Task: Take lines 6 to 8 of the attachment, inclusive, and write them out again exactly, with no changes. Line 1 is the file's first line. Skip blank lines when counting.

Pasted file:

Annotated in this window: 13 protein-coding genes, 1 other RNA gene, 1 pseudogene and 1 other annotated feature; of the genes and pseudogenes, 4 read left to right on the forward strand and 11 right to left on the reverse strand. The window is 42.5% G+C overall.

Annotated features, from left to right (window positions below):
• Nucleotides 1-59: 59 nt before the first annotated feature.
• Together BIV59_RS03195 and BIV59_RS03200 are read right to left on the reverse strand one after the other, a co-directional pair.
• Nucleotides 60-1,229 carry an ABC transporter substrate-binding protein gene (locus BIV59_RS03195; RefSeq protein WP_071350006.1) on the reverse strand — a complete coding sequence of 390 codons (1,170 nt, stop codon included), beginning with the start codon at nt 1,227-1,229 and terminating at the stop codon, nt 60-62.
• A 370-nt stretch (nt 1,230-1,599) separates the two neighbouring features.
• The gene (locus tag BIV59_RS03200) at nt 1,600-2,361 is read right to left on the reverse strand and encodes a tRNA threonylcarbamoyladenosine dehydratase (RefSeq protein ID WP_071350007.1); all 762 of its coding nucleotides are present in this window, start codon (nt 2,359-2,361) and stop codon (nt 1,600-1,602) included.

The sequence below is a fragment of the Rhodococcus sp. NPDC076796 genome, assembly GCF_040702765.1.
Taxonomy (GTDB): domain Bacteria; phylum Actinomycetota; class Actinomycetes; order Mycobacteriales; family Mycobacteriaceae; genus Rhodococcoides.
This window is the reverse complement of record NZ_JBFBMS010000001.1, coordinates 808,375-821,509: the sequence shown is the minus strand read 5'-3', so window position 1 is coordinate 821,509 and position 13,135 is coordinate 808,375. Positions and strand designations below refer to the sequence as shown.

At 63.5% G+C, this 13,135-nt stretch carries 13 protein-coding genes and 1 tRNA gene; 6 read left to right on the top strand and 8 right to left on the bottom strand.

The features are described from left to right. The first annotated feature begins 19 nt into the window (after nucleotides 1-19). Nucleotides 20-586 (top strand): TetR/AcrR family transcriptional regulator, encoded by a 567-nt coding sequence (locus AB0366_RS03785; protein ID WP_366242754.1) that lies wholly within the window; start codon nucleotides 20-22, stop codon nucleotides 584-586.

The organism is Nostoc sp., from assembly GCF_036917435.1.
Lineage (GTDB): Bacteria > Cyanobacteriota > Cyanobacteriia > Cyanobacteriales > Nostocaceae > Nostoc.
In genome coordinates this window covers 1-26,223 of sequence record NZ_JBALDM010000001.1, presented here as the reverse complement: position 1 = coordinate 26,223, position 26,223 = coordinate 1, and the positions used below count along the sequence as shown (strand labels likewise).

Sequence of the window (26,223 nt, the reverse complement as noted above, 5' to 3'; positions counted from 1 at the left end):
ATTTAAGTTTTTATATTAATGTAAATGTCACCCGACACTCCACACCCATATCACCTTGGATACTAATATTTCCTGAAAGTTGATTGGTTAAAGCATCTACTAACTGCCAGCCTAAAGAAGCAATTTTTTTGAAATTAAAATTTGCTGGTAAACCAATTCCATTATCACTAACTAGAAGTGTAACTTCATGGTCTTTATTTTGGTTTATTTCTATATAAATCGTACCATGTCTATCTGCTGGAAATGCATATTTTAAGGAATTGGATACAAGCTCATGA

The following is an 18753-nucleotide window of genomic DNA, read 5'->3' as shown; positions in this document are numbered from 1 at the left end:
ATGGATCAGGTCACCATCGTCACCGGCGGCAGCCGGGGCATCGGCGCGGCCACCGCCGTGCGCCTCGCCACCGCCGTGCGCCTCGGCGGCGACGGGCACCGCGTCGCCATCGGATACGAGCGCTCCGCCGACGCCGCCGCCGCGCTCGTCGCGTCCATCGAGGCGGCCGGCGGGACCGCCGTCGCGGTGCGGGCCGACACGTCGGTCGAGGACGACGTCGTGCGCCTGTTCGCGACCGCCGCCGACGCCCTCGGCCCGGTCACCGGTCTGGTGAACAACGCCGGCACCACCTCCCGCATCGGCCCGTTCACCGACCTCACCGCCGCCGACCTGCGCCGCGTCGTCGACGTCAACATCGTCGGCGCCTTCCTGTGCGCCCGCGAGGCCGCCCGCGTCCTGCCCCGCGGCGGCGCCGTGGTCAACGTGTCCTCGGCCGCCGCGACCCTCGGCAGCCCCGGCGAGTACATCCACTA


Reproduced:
• A 370-nt stretch (nt 1,230-1,599) separates the two neighbouring features.
• The gene (locus tag BIV59_RS03200) at nt 1,600-2,361 is read right to left on the reverse strand and encodes a tRNA threonylcarbamoyladenosine dehydratase (RefSeq protein ID WP_071350007.1); all 762 of its coding nucleotides are present in this window, start codon (nt 2,359-2,361) and stop codon (nt 1,600-1,602) included.

The sequence below is a fragment of the Rhodococcus sp. NPDC076796 genome, assembly GCF_040702765.1.